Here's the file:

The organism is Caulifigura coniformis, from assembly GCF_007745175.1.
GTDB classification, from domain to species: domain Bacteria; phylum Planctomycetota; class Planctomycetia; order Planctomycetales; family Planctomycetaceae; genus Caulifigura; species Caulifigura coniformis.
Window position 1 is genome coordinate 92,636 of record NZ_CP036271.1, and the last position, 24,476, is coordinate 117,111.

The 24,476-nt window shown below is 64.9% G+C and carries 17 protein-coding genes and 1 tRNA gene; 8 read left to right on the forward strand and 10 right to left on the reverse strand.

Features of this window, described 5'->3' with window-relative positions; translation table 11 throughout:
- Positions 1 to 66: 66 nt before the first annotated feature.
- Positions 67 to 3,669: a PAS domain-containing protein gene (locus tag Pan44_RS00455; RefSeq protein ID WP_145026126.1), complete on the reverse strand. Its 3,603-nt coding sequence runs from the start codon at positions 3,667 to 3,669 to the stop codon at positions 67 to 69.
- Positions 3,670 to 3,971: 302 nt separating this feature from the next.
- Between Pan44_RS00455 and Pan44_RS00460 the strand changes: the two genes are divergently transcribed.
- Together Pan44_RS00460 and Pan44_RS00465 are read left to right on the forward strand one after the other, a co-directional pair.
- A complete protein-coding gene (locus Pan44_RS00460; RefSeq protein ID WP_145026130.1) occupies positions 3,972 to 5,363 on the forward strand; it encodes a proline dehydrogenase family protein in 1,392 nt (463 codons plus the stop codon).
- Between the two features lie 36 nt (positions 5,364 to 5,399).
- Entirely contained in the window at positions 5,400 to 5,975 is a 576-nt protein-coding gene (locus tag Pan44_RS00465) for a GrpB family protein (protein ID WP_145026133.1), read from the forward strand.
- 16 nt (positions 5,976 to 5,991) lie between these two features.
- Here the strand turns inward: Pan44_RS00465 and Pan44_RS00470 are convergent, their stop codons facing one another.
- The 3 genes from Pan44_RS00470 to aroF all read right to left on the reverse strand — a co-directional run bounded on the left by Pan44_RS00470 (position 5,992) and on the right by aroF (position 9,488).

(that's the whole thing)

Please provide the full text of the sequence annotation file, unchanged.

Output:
The organism is Caulifigura coniformis, from assembly GCF_007745175.1.
GTDB classification, from domain to species: domain Bacteria; phylum Planctomycetota; class Planctomycetia; order Planctomycetales; family Planctomycetaceae; genus Caulifigura; species Caulifigura coniformis.
Window position 1 is genome coordinate 92,636 of record NZ_CP036271.1, and the last position, 24,476, is coordinate 117,111.

The 24,476-nt window shown below is 64.9% G+C and carries 17 protein-coding genes and 1 tRNA gene; 8 read left to right on the forward strand and 10 right to left on the reverse strand.

Features of this window, described 5'->3' with window-relative positions; translation table 11 throughout:
- Positions 1 to 66: 66 nt before the first annotated feature.
- Positions 67 to 3,669: a PAS domain-containing protein gene (locus tag Pan44_RS00455; RefSeq protein ID WP_145026126.1), complete on the reverse strand. Its 3,603-nt coding sequence runs from the start codon at positions 3,667 to 3,669 to the stop codon at positions 67 to 69.
- Positions 3,670 to 3,971: 302 nt separating this feature from the next.
- Between Pan44_RS00455 and Pan44_RS00460 the strand changes: the two genes are divergently transcribed.
- Together Pan44_RS00460 and Pan44_RS00465 are read left to right on the forward strand one after the other, a co-directional pair.
- A complete protein-coding gene (locus Pan44_RS00460; RefSeq protein ID WP_145026130.1) occupies positions 3,972 to 5,363 on the forward strand; it encodes a proline dehydrogenase family protein in 1,392 nt (463 codons plus the stop codon).
- Between the two features lie 36 nt (positions 5,364 to 5,399).
- Entirely contained in the window at positions 5,400 to 5,975 is a 576-nt protein-coding gene (locus tag Pan44_RS00465) for a GrpB family protein (protein ID WP_145026133.1), read from the forward strand.
- 16 nt (positions 5,976 to 5,991) lie between these two features.
- Here the strand turns inward: Pan44_RS00465 and Pan44_RS00470 are convergent, their stop codons facing one another.
- The 3 genes from Pan44_RS00470 to aroF all read right to left on the reverse strand — a co-directional run bounded on the left by Pan44_RS00470 (position 5,992) and on the right by aroF (position 9,488).